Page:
Jamal Murray has proved his offensive ability, but what is next for Denver’s lead guard?

Denver Nuggets guard Jamal Murray (27) celebrates his basket in the fourth quarter against Minnesota Timberwolves at Target Center.
Apr 11, 2018; Minneapolis, MN, USA; Denver Nuggets guard Jamal Murray (27) celebrates his basket in the fourth quarter against Minnesota Timberwolves at Target Center. Mandatory Credit: Brad Rempel-USA TODAY Sports

Leading up to the start of Denver Nuggets training camp, T.J. McBride will be doing full film breakdowns of each and every player on the Nuggets roster to show what makes them good, where they have improved, and what they need to improve upon in the season to come. Check back every Tuesday, Thursday, and Saturday for the next player breakdown.

The first player in the Mile High Sports offseason scouting series is none other than starting point guard Jamal Murray.

Murray had a strong sophomore season in which he averaged 16.7 points, 3.7 rebounds, and 3.4 assists per game while shooting 45.1 percent from the field and 37.8 percent from the three-point line. Just as a cherry on top, Murray also managed to get to the free-throw line 3.1 times per game and converted 90.5 percent of his shots from the charity stripe. Offensively, Murray had a strong season, but like the rest of his teammates in Denver, he had some massive defensive struggles.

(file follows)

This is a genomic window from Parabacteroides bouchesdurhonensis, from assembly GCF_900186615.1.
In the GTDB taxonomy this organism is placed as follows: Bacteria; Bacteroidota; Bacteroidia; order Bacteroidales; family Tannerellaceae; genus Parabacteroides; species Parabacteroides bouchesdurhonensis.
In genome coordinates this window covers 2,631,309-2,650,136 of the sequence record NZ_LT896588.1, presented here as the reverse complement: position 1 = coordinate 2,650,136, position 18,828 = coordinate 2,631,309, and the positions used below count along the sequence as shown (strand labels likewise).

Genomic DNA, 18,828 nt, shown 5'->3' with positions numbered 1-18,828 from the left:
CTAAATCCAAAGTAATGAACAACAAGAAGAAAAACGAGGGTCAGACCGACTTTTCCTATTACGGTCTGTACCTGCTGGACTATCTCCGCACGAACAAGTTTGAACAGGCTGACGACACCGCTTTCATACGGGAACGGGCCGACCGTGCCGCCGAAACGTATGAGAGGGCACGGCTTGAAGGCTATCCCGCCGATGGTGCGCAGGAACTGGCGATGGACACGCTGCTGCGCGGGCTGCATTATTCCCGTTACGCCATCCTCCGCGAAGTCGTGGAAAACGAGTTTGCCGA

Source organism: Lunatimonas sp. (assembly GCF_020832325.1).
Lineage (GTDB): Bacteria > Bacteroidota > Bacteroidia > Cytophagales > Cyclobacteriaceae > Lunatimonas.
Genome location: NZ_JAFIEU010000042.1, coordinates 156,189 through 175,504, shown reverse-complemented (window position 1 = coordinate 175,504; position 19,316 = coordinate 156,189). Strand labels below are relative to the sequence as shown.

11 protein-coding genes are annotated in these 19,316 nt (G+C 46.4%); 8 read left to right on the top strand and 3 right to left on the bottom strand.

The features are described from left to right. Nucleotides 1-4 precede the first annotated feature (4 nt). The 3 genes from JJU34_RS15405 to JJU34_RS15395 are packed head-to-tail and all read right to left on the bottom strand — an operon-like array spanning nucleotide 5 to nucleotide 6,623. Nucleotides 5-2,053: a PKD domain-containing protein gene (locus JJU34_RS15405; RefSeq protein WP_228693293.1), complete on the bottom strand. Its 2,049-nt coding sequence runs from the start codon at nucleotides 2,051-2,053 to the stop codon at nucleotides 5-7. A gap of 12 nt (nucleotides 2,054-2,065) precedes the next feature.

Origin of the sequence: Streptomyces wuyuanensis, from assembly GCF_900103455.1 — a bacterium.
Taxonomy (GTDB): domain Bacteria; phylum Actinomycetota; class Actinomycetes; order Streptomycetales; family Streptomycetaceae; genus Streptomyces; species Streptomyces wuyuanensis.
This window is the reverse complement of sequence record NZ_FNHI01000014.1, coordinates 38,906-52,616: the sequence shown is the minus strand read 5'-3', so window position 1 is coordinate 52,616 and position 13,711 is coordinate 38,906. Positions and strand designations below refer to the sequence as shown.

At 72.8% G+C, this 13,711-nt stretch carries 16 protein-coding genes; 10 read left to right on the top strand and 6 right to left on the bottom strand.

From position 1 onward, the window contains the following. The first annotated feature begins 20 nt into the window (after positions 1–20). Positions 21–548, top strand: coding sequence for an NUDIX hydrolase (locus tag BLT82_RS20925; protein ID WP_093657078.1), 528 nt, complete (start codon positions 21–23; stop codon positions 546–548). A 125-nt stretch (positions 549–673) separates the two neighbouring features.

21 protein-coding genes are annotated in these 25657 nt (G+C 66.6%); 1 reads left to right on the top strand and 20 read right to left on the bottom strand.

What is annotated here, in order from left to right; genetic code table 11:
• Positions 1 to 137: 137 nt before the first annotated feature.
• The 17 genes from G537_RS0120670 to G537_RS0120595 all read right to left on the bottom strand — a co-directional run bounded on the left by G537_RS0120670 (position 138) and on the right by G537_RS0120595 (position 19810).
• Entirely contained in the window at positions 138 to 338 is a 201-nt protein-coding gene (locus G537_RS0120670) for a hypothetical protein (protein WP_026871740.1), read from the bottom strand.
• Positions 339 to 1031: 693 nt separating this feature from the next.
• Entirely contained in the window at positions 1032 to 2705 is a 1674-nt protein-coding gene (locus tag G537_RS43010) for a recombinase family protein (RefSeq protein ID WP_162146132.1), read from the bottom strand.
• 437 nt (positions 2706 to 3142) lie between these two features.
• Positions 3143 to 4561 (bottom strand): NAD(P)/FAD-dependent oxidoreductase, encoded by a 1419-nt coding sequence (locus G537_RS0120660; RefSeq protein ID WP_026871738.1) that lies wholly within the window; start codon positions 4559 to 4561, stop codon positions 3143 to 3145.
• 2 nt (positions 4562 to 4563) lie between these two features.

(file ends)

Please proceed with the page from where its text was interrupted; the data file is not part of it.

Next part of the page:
Murray came into the league as a great shooter, grew into a better individual shot creator over the course of the 2017-18 season, but still has a long ways to go as a defender before he can reach his potential.

Elite three-point shooter

If there is one elite skill that Murray possesses — and has always possessed — it is his ability to hit three-point shots from anywhere on the court regardless of the situation. Murray can hit catch and shoot three-pointers as if they are layups, can pull up off the dribble at will, and has the range to rain down mortar fire from anywhere from the half-court line to the rim.

The most impressive part of Murray’s shooting ability is how effortlessly he is able to hit shots off of the catch like he does below.

 

 

According to Synergy, a statistical database that tracks each and every possession of each

season, Murray ranked in the 92nd percentile for catch and shoot jump shots. That means that Murray was in the top eight percent of all NBA players and managed to score 290 points over his 227 total catch and shoot jump shots. Murray is automatic when shooting off of the catch.

Murray is not just a strict catch and shoot jump shooter either. His shooting acumen goes far beyond that and the video below gives just a glimpse into how great of a shooter Murray can be from distance.

 

 

 

This is the definition of a ‘record-scratch’ three-pointer. Murray does not expect to find himself so open and it clearly throws him off for a slight second, but he is still able to rise up with a live dribble and nail a long three-pointer. Draining a three from that distance is tough enough, but to do it off of the bounce off of an attempted escape dribble is absurd and Murray made it look easy.

Murray told reporters during his exit interview that his goal is to get his three-point percentage up around where his free-throw efficiency sits and he said so with a completely blank stare. Murray was not kidding, and when watching how easy he makes three-point shooting look in the videos above, it is hard to argue with his far-fetched goals even if they seem like a complete impossibility.

Murray’s ability to be a knock-down three-point shooter is not news though. So where did he improve the most last season as a player?

Offensive self-creation